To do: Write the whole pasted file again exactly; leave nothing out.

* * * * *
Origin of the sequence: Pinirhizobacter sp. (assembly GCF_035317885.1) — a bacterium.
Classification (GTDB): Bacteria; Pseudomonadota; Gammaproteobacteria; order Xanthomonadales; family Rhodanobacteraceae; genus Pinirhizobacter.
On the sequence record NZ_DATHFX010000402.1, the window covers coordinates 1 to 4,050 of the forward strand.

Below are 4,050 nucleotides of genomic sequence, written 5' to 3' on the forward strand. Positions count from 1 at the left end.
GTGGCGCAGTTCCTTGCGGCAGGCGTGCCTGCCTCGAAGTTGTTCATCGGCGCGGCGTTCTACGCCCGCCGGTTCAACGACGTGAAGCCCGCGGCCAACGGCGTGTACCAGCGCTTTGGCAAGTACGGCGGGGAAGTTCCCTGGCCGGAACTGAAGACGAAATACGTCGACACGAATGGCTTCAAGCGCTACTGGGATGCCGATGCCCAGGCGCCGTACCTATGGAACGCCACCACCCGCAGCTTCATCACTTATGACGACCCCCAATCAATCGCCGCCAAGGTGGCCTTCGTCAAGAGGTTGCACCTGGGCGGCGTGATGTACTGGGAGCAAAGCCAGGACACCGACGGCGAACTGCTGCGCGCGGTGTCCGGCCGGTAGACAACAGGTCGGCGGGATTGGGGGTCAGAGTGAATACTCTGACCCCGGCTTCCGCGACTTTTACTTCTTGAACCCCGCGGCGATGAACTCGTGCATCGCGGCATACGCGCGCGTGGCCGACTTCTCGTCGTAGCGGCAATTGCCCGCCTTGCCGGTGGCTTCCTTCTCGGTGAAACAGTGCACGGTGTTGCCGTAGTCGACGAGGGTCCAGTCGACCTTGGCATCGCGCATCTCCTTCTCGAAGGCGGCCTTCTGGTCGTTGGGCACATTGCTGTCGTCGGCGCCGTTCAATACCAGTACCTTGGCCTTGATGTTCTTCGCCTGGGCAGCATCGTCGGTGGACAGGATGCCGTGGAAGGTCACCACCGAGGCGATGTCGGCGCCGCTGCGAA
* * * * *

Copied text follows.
Origin of the sequence: Pinirhizobacter sp. (assembly GCF_035317885.1) — a bacterium.
Classification (GTDB): Bacteria; Pseudomonadota; Gammaproteobacteria; order Xanthomonadales; family Rhodanobacteraceae; genus Pinirhizobacter.
On the sequence record NZ_DATHFX010000402.1, the window covers coordinates 1 to 4,050 of the forward strand.

Below are 4,050 nucleotides of genomic sequence, written 5' to 3' on the forward strand. Positions count from 1 at the left end.
GTGGCGCAGTTCCTTGCGGCAGGCGTGCCTGCCTCGAAGTTGTTCATCGGCGCGGCGTTCTACGCCCGCCGGTTCAACGACGTGAAGCCCGCGGCCAACGGCGTGTACCAGCGCTTTGGCAAGTACGGCGGGGAAGTTCCCTGGCCGGAACTGAAGACGAAATACGTCGACACGAATGGCTTCAAGCGCTACTGGGATGCCGATGCCCAGGCGCCGTACCTATGGAACGCCACCACCCGCAGCTTCATCACTTATGACGACCCCCAATCAATCGCCGCCAAGGTGGCCTTCGTCAAGAGGTTGCACCTGGGCGGCGTGATGTACTGGGAGCAAAGCCAGGACACCGACGGCGAACTGCTGCGCGCGGTGTCCGGCCGGTAGACAACAGGTCGGCGGGATTGGGGGTCAGAGTGAATACTCTGACCCCGGCTTCCGCGACTTTTACTTCTTGAACCCCGCGGCGATGAACTCGTGCATCGCGGCATACGCGCGCGTGGCCGACTTCTCGTCGTAGCGGCAATTGCCCGCCTTGCCGGTGGCTTCCTTCTCGGTGAAACAGTGCACGGTGTTGCCGTAGTCGACGAGGGTCCAGTCGACCTTGGCATCGCGCATCTCCTTCTCGAAGGCGGCCTTCTGGTCGTTGGGCACATTGCTGTCGTCGGCGCCGTTCAATACCAGTACCTTGGCCTTGATGTTCTTCGCCTGGGCAGCATCGTCGGTGGACAGGATGCCGTGGAAGGTCACCACCGAGGCGATGTCGGCGCCGCTGCGAA